"It's what I told them in the locker room. Enjoy a great victory against Oklahoma, now let's find a way to beat Pittsburgh next week."

SportsTalk Live Podcast: Will the Bulls trade Jimmy Butler?

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SportsTalk Live Podcast: Will the Bulls trade Jimmy Butler?

Jordan Bernfield, Seth Gruen (Bleacher Report) and Jason Goch (SB Nation Radio) join Kap on the panel. The Pelicans fleece the Kings for DeMarcus Cousins. Should the Bulls have made an offer? Plus Jimmy Butler expects to remain with the Bulls but will he?

Chuck Garfien spoke exclusively with Kenny Williams to discuss the White Sox rebuild and his relationship with Chris Sale. Chuck joins the panel to discuss.

Plus the guys discuss if the Blackhawks are finally hitting their stride and preview Northwestern’s matchup in Illinois.

Check out the latest edition of the SportsTalk Live Podcast below: 

Evanston more prepared to make a deep playoff run this March

Evanston more prepared to make a deep playoff run this March

The biggest takeaway from a busy weekend of local high school basketball is Simeon beating Morgan Park for the city championship on Sunday at Chicago State.

The eighth city title for the Wolverines is important and it is the reason that Simeon currently sits at No. 1 in the latest CSN Preps Power Rankings. But Simeon's win Sunday also meant that people quickly forgot (or dismissed) how well Evanston played against Simeon the previous night in the annual McDonald's City-Suburban Showdown.

The 18-point win over Simeon does come with an asterisk because of the Wolverines' playing backups a lot of minutes because of the impending Morgan Park game. Evanston does deserve credit, however, for still put a beating on Simeon, impressing Wolverines' head coach Robert Smith enough to acknowledge that Evanston might have won even if Simeon was at full strength.

It's part of the reason that Evanston comes in at No. 2 this week in the latest Power Rankings.

"I give them credit. They did everything they needed to do to win the game," Smith said. "Even if we were at our best, I don't know what the outcome would be. It would have been a little more competitive than that. But they did some good stuff out there."

The scary part about Evanston's takedown of Simeon is that star senior and Purdue commit Nojel Eastern only totaled four points. Unlike a lot of top-10 teams in the CSN Preps Power Rankings, the Wildkits only have one player signed to play college basketball next season.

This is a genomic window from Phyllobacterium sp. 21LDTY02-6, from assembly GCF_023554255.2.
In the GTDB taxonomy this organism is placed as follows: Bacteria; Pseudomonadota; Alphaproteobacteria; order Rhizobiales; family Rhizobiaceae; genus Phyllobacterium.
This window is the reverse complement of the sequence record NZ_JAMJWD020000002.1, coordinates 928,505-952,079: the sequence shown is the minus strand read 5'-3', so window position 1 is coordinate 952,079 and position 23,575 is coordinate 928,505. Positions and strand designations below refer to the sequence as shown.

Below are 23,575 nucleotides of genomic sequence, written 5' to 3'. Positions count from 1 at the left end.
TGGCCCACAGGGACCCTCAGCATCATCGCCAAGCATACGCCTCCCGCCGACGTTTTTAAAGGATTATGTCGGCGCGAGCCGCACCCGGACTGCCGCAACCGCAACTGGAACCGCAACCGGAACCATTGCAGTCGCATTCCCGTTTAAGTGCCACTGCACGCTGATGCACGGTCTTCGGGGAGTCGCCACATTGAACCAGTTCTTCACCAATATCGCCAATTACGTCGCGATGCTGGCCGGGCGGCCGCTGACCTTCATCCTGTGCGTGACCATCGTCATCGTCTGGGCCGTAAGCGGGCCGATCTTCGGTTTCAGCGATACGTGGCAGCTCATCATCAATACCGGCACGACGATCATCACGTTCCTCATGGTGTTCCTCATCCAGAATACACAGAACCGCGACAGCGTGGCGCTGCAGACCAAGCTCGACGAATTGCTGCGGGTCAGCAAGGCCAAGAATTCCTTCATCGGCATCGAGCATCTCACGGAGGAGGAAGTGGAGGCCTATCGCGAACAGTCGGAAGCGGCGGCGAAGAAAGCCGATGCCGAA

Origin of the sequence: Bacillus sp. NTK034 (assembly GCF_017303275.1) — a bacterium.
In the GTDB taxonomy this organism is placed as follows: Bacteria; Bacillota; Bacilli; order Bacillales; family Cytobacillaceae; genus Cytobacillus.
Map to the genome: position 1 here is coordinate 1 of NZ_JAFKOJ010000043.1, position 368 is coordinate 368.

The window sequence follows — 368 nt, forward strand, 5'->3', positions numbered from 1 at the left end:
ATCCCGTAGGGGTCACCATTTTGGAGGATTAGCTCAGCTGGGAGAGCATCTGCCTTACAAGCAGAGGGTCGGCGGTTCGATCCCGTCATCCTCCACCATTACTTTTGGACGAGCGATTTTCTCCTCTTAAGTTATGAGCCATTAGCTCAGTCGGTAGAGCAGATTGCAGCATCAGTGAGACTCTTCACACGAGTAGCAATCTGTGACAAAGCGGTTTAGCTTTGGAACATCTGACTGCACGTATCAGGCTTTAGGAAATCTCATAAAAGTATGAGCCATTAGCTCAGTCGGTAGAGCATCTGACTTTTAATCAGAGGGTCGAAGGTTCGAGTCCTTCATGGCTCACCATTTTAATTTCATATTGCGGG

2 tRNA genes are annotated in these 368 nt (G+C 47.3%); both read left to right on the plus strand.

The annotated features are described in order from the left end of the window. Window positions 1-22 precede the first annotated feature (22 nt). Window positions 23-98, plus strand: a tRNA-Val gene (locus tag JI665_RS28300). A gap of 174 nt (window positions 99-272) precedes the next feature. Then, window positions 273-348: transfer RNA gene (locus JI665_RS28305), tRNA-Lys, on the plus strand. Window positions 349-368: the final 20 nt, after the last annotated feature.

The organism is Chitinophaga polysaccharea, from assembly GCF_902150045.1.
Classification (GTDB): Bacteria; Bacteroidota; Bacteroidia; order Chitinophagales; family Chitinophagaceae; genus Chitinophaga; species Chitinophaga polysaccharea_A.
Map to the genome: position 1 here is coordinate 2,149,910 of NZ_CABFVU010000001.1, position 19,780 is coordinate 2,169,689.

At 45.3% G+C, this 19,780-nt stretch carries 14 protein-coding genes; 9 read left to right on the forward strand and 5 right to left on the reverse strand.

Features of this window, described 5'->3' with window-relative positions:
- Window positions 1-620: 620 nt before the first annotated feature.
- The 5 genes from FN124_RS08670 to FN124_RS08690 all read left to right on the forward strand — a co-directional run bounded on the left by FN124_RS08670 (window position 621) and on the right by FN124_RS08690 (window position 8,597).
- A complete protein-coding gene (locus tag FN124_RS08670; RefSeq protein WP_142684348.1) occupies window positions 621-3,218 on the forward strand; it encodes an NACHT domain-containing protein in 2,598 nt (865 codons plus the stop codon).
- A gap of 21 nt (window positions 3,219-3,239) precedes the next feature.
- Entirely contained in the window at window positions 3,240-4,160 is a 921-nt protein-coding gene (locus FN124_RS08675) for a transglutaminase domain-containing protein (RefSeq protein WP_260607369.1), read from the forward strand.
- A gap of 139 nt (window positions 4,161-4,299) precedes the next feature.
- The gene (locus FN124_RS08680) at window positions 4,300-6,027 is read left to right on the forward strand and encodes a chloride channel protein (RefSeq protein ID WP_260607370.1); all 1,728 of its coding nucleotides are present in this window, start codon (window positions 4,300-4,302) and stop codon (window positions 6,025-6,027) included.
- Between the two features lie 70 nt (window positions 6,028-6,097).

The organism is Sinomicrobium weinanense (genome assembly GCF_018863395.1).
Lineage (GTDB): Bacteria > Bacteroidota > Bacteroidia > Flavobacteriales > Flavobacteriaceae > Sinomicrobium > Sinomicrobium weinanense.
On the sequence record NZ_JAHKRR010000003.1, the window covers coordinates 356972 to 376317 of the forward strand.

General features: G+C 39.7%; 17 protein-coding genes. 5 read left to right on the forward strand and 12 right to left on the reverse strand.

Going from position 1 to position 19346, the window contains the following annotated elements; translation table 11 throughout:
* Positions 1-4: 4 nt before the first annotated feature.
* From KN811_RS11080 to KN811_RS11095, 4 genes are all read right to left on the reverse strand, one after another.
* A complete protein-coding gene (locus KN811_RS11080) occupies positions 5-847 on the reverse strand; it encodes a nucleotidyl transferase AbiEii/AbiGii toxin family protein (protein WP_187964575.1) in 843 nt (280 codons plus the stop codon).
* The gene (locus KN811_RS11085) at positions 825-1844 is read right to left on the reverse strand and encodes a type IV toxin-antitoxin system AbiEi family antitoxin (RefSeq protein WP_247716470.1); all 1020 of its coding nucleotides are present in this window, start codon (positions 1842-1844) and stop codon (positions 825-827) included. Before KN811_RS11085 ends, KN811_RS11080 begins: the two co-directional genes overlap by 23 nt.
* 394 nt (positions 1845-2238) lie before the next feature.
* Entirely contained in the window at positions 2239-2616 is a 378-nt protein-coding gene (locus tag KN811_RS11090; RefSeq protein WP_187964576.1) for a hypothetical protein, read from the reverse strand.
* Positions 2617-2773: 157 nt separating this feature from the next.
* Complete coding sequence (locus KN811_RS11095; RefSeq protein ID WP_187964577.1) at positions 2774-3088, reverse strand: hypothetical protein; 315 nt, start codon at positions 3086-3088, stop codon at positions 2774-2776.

Eastern is the big draw for Evanston but he doesn't have to score for the Wildkits to beat good teams this season. He still helped with nine rebounds and played a solid floor game -- showing his usual ability to find open players with creative passes -- but Eastern didn't shoot the ball well and missed multiple dunks.

"We talked about [Nojel's play]. We talked about that at halftime," Evanston head coach Mike Ellis said. "Ten-point lead and Nojel had played below average. Imagine how we look in the second half if he plays above average? Let's be honest about the whole thing, Nojel is such an unselfish player that it doesn't cause his teammates to panic. Nojel is not a guy, if you don't get us 30 points we're gonna lose. He's the glue that keeps our team together and it gives others confidence to say that he looks for me [to make plays]."

The Wildkits faltered down the stretch last year to end the regular season and ended up losing to Notre Dame earlier than some predicted in the sectional semifinals, but this year's group appears to be peaking later in the season.

A deeper and more experienced Evanston team showed its overall depth and talent in the Simeon win. Senior Chris Hamil knocked in five three-pointers and played hard on both ends while senior Malcolm Townsel had a good outing as well with a team-high 20 points. 

Others like senior Elyjah Williams and sophomores Lance Jones and Jaheim Holden have shown great flashes of play as well this season and the Wildkits go even deeper than that at times. Evanston isn't just a one-man team. That showed with Saturday's win as they had 20 field goals on 15 assists.

Four years with a notable player on varsity has shown Eastern and Evanston plenty of unique defensive looks like box-and-ones and differing zones. In the past that might have rattled Evanston. This year's team is more prepared to handle those situations now after playing more of a national schedule in 2016-17 that included the loss to nationally-ranked Montverde at the Chicago Elite Classic and finishing as the runner-up in the loaded Beach Ball Classic.

Evanston has a solid draw as the No. 1 seed in the Waukegan Sectional as they hope to make a run in Class 4A. Eastern has talked before about his desire to take the Wildkits back to Peoria with his group of seniors and other teammates.

And the Wildkits still only have one loss to an Illinois opponent all season, when they lost to Naperville North back in January at Glenbard East.

Simeon might be bigger favorites in Class 4A at full strength as we get closer to March but Evanston is ready for a run of its own.